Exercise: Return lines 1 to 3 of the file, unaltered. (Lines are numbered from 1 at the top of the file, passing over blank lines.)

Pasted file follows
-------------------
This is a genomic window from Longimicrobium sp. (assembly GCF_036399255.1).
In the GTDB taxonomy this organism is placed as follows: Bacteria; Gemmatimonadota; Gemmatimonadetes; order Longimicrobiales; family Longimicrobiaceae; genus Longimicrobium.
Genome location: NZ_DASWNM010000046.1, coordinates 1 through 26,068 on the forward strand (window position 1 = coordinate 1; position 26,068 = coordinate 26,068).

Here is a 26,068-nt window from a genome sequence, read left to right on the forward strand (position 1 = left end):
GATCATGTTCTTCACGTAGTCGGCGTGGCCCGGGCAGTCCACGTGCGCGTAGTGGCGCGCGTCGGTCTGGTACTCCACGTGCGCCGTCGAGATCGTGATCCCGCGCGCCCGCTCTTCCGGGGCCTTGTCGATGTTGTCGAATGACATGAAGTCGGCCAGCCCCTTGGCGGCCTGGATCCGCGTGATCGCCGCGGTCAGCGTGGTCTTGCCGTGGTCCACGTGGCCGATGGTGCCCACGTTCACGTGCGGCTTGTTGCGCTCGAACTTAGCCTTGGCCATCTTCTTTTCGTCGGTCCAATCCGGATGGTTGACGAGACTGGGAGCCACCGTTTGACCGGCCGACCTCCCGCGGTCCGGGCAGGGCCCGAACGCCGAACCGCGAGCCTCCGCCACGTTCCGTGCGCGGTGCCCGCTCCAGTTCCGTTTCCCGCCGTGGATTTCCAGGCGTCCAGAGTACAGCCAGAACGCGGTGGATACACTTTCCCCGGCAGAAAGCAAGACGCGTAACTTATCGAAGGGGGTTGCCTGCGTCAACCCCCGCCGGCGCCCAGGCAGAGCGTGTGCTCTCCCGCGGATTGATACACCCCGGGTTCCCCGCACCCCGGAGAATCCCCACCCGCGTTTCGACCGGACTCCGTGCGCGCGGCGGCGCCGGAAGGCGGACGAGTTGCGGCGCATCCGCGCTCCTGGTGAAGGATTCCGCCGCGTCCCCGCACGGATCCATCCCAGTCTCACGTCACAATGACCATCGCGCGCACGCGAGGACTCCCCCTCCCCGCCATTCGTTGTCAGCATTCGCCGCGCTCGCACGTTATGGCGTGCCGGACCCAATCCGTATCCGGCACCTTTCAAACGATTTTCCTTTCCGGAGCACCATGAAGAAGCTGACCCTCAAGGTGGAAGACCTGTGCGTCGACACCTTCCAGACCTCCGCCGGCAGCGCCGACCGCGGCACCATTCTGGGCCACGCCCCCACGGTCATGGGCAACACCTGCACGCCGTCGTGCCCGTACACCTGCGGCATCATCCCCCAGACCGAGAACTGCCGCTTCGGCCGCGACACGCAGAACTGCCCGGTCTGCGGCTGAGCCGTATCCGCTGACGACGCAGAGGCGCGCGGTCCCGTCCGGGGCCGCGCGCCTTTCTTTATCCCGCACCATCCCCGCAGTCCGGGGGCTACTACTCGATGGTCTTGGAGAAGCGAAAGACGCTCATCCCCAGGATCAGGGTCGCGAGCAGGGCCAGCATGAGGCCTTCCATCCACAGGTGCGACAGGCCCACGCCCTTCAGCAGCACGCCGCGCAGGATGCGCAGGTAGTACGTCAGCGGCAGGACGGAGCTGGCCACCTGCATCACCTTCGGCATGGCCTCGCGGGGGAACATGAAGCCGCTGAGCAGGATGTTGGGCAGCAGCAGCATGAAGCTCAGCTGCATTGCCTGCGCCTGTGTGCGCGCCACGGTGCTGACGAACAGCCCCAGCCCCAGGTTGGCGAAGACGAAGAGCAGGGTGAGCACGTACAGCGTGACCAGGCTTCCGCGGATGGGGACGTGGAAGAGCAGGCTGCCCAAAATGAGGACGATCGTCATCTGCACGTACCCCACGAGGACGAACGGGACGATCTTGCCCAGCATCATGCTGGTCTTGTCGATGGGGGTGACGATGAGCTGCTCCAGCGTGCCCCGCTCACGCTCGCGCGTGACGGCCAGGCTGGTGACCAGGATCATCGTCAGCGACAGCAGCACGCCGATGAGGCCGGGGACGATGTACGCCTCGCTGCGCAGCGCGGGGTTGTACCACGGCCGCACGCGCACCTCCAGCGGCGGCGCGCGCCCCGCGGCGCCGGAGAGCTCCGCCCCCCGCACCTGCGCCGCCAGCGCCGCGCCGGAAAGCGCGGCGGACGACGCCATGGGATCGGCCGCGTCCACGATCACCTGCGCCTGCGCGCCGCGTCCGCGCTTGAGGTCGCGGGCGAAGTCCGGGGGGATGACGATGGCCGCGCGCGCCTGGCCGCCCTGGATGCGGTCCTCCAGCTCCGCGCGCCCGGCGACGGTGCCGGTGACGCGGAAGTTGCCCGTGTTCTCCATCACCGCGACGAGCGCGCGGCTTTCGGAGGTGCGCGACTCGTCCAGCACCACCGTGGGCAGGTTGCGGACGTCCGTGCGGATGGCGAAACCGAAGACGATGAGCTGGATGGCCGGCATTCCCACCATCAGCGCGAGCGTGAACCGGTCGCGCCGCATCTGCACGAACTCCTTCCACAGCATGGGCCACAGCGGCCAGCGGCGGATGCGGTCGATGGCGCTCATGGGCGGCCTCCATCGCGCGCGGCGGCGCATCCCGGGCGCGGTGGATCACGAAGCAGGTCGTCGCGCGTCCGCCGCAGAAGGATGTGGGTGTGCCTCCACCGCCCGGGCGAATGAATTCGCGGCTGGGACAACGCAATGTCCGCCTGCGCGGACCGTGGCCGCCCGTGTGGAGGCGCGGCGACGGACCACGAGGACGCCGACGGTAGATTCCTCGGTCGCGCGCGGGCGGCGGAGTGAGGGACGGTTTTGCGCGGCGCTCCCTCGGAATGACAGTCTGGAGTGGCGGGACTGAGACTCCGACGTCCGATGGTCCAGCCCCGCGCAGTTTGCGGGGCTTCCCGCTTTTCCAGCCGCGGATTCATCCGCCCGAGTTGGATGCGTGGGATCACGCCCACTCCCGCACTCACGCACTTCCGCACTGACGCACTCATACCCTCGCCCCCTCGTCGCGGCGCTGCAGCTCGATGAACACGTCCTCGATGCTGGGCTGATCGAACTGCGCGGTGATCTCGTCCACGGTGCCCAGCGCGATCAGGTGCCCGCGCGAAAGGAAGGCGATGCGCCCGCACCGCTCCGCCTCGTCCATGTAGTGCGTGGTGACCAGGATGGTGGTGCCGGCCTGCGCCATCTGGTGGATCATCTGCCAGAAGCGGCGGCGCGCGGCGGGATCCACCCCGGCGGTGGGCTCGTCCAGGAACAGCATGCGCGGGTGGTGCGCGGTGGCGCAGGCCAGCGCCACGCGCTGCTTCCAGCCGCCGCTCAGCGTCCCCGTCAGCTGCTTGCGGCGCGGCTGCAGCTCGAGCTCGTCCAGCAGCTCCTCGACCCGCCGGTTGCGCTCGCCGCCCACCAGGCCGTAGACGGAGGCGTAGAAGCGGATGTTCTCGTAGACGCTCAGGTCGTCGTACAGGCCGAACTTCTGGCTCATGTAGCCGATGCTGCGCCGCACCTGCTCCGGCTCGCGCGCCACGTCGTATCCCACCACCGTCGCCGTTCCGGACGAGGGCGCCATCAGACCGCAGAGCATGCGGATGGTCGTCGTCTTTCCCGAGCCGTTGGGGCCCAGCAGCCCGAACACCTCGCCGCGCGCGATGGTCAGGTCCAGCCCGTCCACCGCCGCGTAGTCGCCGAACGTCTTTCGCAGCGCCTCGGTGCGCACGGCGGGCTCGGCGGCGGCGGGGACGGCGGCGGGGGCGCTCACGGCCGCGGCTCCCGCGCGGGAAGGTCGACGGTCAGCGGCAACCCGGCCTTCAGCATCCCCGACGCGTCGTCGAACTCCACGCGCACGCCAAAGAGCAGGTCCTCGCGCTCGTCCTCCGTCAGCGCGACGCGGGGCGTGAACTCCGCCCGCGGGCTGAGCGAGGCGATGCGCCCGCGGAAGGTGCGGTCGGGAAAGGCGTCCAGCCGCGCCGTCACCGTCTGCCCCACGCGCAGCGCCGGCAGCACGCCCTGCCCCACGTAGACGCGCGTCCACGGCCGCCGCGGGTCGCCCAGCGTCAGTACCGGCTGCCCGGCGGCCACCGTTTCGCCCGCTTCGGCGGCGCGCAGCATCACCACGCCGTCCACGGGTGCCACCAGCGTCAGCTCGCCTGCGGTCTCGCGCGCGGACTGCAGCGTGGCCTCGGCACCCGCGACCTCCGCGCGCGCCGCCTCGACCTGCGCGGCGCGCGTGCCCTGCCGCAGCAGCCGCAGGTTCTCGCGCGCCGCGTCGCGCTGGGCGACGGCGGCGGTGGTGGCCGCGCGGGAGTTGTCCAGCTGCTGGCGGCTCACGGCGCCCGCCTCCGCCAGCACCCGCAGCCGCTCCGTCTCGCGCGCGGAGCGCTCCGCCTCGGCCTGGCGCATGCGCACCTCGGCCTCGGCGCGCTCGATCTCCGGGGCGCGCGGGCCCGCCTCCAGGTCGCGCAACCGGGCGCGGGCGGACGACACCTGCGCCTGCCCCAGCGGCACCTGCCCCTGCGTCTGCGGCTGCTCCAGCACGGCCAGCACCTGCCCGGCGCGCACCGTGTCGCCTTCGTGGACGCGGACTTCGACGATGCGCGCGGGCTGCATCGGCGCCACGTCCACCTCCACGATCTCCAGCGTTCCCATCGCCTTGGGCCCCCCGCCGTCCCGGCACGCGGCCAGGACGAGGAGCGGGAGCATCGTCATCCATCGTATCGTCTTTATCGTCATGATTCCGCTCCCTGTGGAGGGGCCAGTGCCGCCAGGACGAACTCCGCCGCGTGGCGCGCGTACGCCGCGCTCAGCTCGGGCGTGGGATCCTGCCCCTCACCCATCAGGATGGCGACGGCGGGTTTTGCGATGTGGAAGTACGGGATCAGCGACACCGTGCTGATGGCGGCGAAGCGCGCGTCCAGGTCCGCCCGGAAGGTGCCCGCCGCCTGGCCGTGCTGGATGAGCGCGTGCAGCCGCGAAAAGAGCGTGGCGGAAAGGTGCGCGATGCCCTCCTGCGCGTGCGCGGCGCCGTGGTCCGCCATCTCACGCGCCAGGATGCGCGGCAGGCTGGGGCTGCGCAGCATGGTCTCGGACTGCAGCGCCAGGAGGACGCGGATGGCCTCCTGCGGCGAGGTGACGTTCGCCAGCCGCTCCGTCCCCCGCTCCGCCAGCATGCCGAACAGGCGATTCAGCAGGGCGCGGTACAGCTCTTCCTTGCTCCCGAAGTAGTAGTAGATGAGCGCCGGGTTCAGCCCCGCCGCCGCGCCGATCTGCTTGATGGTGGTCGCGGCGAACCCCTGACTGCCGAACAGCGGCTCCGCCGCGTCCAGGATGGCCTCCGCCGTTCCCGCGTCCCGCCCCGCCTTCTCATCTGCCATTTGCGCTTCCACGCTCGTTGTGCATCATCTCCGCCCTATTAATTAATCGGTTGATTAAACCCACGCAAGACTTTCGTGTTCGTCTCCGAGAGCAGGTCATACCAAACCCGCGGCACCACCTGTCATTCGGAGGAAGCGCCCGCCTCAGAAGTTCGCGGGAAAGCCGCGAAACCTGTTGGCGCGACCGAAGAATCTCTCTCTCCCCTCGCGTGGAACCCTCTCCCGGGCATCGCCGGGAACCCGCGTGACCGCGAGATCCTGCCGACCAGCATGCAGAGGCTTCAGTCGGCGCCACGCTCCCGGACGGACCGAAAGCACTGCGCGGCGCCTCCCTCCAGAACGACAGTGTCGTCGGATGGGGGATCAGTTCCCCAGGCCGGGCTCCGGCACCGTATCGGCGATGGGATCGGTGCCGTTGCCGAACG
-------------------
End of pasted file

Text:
This is a genomic window from Longimicrobium sp. (assembly GCF_036399255.1).
In the GTDB taxonomy this organism is placed as follows: Bacteria; Gemmatimonadota; Gemmatimonadetes; order Longimicrobiales; family Longimicrobiaceae; genus Longimicrobium.
Genome location: NZ_DASWNM010000046.1, coordinates 1 through 26,068 on the forward strand (window position 1 = coordinate 1; position 26,068 = coordinate 26,068).